So here’s where I keep things simple. If God exists and he wants us to enjoy Him, then he intercedes in our lives, because we often find ourselves down the wrong path. That’s a pretty big jump, but my own experience is one of divine intercession. Now Seth McFarlane would say, “We’re just coincidence whores,” seeing intercession in everything. He speaks as someone who missed one of the flights that crashed into the World Trade Center on 9/11. You could say that God destined him for greatness, but he interpreted that as, “Shit happens, get over it.”

Or to put it nicer, “Life is chaos, be kind.” That was Michelle McNamara’s mantra; she was the writer of true crime novels and married to comedian Patton Oswald. “Was” as in one night she went to bed and never woke up again.

The problem with believing in intercession is that you have to ask, “Why does God intercede in my life, but not to save my mom?” This was a hard one for a while, and since I don’t believe in predestination anymore (God having a plan for our lives), then I’m left with the answer Van Halen put on their video, Right Now: “Right now, God is killing moms and dogs… because he has to.”

God created a universe governed by certain rules. My mom had a curable disease that she chose not to be cured by; so she died. Could God have cured her? Of course, but he didn’t… because that would violate free will. In order to give the choice to love Him, He has to give us the choice to do the opposite. This is why I believe that the Jewish tradition is the closest to how I believe God exists. It’s a contractual arrangement, not a contract between equals, but not a master-servant relationship either. It’s the deal is very simple: “You will be my people and I will be your God.” If you break the terms of the agreement, then there will be consequences. In my belief, God is not a vengeful father, he’s a disappointed landlord.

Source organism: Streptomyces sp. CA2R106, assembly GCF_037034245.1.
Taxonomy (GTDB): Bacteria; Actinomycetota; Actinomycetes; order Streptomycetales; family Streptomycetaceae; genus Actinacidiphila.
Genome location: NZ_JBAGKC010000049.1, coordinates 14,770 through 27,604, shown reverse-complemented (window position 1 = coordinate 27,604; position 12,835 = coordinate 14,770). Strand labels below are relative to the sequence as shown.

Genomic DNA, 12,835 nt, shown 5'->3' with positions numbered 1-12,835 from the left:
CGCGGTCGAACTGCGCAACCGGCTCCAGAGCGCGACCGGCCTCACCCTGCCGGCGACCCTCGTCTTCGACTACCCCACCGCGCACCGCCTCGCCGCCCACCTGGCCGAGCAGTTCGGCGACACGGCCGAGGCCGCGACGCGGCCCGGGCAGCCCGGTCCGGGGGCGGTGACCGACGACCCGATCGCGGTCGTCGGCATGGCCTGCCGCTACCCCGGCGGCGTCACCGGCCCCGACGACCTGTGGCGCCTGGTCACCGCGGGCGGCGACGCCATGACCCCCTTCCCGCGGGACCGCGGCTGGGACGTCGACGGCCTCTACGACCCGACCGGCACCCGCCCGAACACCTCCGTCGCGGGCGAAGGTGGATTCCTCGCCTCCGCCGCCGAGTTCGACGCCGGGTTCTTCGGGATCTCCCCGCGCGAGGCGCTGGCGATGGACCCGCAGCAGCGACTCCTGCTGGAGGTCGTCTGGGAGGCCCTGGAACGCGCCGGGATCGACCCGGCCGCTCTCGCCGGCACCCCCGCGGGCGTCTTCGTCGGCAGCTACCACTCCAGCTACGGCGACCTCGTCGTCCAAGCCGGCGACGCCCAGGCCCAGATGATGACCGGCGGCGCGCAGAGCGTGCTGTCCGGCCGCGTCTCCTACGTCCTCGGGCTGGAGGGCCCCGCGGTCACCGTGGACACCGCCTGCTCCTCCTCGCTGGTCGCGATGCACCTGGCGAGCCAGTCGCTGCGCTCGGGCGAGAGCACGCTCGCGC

A subtle difference, but an important one. God wants us to be happy; the commandments are there to help us be happy, not as arbitrary rules (although no one can explain the red heifer). When we break those rules, we feel guilty (some call it “sin”), so we need to atone for our sin, but since we can’t sacrifice a goat anymore, we need to do acts of lovingkindness. And that’s the purpose of life: Love God, Love Your Fellow Man, Be Happy. Sounds easy, but in the end, the hardest thing to do.

Am I too up my own butt for this one? What massive philosophical step did I jump over? Let me know in the comments below! After that, why not pick up one of my books! It’s full of characters who have difficulty relating to the absurdity of the cosmos. Or if you’re not ready to read between the lines of a fun story, try a shorter story for free. You’ll be glad you did.

Getting Out of My Own Way

20 Mar

My middle school counselor once told me, “You’re like a man driving a car with your feet on the gas and the brake pedal. If you can take your foot off the brake, you’ll go faster.” In so many ways, we are our worst enemy, and constantly get in the way of what we seek.